Traditional Māori wellbeing practices are literally paving the way for health and wellbeing for Hokianga Hospital patients.
Hauora Hokianga is planting more native trees to develop the hospital wellbeing and healing pathway - Ara Rongoā Hikoi Whakaora - which will eventually loop around the entire site.
The aim is to reframe the hospital from being a place of illness to a place of wellbeing and healing.
Volunteer Kairongoa practitioners established the Taumata Rongoā service last year, and it recently became part of Hauora Hokianga health, thanks to funding from the Northland DHB rongoā Māori pilot programme.
Taumata Rongoā o Hauora Hokianga service spokesman Hone Taimona said the traditional practice of rongoā Māori recognised the reciprocal relationship between people and their environment.
"The land can keep us well, but we have a responsibility to keep the land well," Taimona said.
"We want to enable rongoā in all its forms and that means considering more than just physical health. We want to beautify our spaces to become places of connection, healing, peace, and refuge.
"The Ara Rongoā Hikoi Whakaora can support all people regardless of where they are in their health journey. From new life through to the end of life, access to rongoā is available throughout the whole spectrum of the human experience.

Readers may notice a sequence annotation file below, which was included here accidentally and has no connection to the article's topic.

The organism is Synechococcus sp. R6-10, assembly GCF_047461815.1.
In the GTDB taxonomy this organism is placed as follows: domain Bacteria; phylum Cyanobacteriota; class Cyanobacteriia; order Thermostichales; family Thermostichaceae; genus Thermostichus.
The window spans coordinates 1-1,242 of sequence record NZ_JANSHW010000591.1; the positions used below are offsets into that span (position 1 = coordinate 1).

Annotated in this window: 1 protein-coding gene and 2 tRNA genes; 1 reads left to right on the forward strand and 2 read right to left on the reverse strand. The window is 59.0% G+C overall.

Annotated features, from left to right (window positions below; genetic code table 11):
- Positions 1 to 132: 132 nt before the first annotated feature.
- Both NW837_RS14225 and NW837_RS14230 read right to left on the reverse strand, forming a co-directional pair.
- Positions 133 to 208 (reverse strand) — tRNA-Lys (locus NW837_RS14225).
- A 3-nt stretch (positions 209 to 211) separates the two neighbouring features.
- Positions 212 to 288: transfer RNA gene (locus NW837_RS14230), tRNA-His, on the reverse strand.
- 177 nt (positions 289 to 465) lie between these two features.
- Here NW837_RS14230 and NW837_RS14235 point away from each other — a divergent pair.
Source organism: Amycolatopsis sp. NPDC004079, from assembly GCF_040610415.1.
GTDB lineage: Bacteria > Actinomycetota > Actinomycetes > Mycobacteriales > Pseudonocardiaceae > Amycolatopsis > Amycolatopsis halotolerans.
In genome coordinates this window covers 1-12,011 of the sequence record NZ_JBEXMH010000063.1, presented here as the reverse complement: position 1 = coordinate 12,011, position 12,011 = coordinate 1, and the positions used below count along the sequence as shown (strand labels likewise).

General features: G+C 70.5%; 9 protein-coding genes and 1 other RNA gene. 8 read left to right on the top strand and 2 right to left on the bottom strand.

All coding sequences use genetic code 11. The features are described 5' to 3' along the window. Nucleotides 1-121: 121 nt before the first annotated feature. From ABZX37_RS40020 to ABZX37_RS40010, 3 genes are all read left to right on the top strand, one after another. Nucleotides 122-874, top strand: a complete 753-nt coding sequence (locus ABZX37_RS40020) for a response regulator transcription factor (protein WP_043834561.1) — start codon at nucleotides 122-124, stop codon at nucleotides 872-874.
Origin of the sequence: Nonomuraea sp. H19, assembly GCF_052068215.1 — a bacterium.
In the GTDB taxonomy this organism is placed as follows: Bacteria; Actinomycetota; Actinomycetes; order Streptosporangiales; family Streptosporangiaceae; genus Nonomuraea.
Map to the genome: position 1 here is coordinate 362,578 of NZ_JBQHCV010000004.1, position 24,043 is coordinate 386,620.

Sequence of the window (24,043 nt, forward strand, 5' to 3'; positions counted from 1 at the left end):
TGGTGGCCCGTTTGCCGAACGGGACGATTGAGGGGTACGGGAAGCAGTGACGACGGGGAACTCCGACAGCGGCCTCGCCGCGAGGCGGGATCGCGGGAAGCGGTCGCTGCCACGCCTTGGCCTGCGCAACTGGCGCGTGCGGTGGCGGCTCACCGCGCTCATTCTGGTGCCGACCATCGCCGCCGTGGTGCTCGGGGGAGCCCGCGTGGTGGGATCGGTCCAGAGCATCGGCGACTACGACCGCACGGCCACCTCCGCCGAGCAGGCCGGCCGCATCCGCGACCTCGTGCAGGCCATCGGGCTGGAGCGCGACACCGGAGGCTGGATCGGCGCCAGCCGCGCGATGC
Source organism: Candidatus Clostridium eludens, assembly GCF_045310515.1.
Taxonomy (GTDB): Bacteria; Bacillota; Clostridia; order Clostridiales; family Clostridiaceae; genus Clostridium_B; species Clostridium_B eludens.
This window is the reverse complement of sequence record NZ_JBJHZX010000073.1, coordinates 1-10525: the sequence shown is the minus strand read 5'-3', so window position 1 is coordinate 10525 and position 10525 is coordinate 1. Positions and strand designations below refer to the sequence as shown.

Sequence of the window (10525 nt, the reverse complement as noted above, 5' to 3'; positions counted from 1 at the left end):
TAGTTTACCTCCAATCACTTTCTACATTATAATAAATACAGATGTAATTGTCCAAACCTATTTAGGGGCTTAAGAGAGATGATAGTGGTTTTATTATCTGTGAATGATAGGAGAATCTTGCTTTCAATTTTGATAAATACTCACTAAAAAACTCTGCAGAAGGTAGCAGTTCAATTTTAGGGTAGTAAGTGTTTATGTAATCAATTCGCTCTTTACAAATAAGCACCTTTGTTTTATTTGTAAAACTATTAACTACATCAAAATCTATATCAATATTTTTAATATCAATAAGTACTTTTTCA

"The utilisation of the land around the hospital as an ara rongoā will provide a natural and holistic environment that facilitates healing, learning, understanding and connection. When we heal the whenua, we heal the people."
Manutaki (project manager) of the Ara Rongoā Hikoi Whakaora Jessie McVeagh said the ara rongoā would envelop the full hospital site as a literal pathway and wellbeing pathway.
"We have just planted more native trees and have the beginning of a mara kai - food garden," McVeagh said.
"We will be planting fruit trees and establishing gardens with plants we can use in our wellbeing plans."
Having the Taumata Rongoā service within Hauora Hokianga enables treatment choice for patients, with conventional medicines now offered alongside traditional healing practices.
Hauora Hokianga partnered with local rongoā practitioner Amy Bristow and Ringa Atawhai Mātauranga training establishment to support the service.
Ringa Atawhai Mātauranga runs wānanga rongoā level 3 and 4 certificate programmes where more than 25 hospital staff and 70 local community members are learning traditional healing practices.
These partnerships educate the community and staff on the benefits of rongoā while increasing the number of qualified practitioners, making the service sustainable.
McVeagh said Hauora Hokianga was keen to see the community actively engaged in reclaiming their spaces of health.
"We would love to see our whānau coming in to utilise the gardens and to enjoy the kai grown in the mara," she said.
"We also want them to use the fruit from the trees and to contribute to its growth by giving their time to plant and harvest kai, or by bringing cutting of plants or seedlings from home.''